This type of fake news pushes on your pain points and trumpets the product as the guaranteed solution. They include emotive testimonials and usually mention “doctors” and “university studies” (often lifted out of context). Towards the end, you’ll find links to purchase the product.

advertorial fake news example
Spammy advertorial masquerading as an article

Health marketers pushing useless quick-fix snake oil potions rely on a massive arsenal of psychological tricks and sleights of hand.

Further reading

10. Satire

While we all love a good laugh, but sometimes straight-faced deadpan humour blows right over the heads of the less astute subset of the population.

The following list will give you some tip-offs that a news item is satirical (full article here).

  1. The article is declared as satire
  2. Cartoon animal mascot
  3. Quotes real people but the comments are outlandish and unrealistic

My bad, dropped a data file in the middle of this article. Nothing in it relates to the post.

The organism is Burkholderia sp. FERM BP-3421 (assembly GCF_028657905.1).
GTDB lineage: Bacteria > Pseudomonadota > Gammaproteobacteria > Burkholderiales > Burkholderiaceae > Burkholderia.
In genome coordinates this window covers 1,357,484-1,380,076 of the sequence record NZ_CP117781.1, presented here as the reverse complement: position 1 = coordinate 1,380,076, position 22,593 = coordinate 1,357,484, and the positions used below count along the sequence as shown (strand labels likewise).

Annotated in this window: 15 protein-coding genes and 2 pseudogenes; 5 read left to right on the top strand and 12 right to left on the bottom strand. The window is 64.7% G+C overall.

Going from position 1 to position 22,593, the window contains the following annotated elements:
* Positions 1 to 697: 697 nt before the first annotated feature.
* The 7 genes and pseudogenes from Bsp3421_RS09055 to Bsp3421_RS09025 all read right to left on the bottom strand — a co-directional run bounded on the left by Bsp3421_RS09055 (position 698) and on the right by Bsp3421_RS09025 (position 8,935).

4. Published on known satire website (i.e., The Onion, The Betoota Advocate)
  5. The article leverages on current events or dates (i.e., April Fools Day)
  6. Article quotes inanimate objects or animals
  7. Article uses badly photoshopped image
  8. Curse words in headline for comedic effect

Further reading

11. Sources and experts

Fake news thrives on readers’ ignorance and unwillingness to fact check sources and experts so it’s more important than ever to discern legit from bullshit.

If the article lists scientific articles as evidence, chase down the articles to ensure that those references actually support the point the author is trying to make.

In my Laminine product review, I point out that the company provides a list of references to “support” their health claims but, upon closer inspection, they were irrelevant and had absolutely nothing whatsoever to do with their product.

If a news item cites an “expert,” do some digging to determine if the person is actually qualified to speak on the topic. Chase down their professional bio. Do they have the credentials and experience to provide a qualified opinion?